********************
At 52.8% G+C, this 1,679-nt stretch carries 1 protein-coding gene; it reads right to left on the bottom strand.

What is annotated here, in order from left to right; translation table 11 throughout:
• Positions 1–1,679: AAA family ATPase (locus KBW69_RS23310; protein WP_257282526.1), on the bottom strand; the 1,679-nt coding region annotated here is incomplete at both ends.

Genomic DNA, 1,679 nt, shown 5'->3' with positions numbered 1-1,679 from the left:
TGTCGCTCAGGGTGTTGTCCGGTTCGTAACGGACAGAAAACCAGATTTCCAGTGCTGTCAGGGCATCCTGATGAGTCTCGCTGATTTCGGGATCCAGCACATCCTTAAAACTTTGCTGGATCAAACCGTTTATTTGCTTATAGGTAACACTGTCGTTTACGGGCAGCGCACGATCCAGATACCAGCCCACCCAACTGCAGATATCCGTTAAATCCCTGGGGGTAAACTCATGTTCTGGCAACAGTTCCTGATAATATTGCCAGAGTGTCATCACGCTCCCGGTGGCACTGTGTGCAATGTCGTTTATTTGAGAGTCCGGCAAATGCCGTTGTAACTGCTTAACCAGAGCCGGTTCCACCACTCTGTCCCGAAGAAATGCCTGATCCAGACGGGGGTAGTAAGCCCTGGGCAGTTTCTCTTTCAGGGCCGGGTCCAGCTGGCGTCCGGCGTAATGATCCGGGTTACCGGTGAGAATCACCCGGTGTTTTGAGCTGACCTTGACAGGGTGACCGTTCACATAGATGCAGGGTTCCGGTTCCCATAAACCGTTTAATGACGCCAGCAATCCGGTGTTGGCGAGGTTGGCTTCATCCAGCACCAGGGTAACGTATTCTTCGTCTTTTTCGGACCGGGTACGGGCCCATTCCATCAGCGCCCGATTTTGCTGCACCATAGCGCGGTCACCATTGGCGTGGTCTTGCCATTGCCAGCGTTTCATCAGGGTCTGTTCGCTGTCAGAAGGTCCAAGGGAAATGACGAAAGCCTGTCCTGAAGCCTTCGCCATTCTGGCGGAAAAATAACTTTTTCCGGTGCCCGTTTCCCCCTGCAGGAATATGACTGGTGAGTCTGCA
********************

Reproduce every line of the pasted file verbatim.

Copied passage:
At 52.8% G+C, this 1,679-nt stretch carries 1 protein-coding gene; it reads right to left on the bottom strand.

What is annotated here, in order from left to right; translation table 11 throughout:
• Positions 1–1,679: AAA family ATPase (locus KBW69_RS23310; protein WP_257282526.1), on the bottom strand; the 1,679-nt coding region annotated here is incomplete at both ends.

Genomic DNA, 1,679 nt, shown 5'->3' with positions numbered 1-1,679 from the left:
TGTCGCTCAGGGTGTTGTCCGGTTCGTAACGGACAGAAAACCAGATTTCCAGTGCTGTCAGGGCATCCTGATGAGTCTCGCTGATTTCGGGATCCAGCACATCCTTAAAACTTTGCTGGATCAAACCGTTTATTTGCTTATAGGTAACACTGTCGTTTACGGGCAGCGCACGATCCAGATACCAGCCCACCCAACTGCAGATATCCGTTAAATCCCTGGGGGTAAACTCATGTTCTGGCAACAGTTCCTGATAATATTGCCAGAGTGTCATCACGCTCCCGGTGGCACTGTGTGCAATGTCGTTTATTTGAGAGTCCGGCAAATGCCGTTGTAACTGCTTAACCAGAGCCGGTTCCACCACTCTGTCCCGAAGAAATGCCTGATCCAGACGGGGGTAGTAAGCCCTGGGCAGTTTCTCTTTCAGGGCCGGGTCCAGCTGGCGTCCGGCGTAATGATCCGGGTTACCGGTGAGAATCACCCGGTGTTTTGAGCTGACCTTGACAGGGTGACCGTTCACATAGATGCAGGGTTCCGGTTCCCATAAACCGTTTAATGACGCCAGCAATCCGGTGTTGGCGAGGTTGGCTTCATCCAGCACCAGGGTAACGTATTCTTCGTCTTTTTCGGACCGGGTACGGGCCCATTCCATCAGCGCCCGATTTTGCTGCACCATAGCGCGGTCACCATTGGCGTGGTCTTGCCATTGCCAGCGTTTCATCAGGGTCTGTTCGCTGTCAGAAGGTCCAAGGGAAATGACGAAAGCCTGTCCTGAAGCCTTCGCCATTCTGGCGGAAAAATAACTTTTTCCGGTGCCCGTTTCCCCCTGCAGGAATATGACTGGTGAGTCTGCA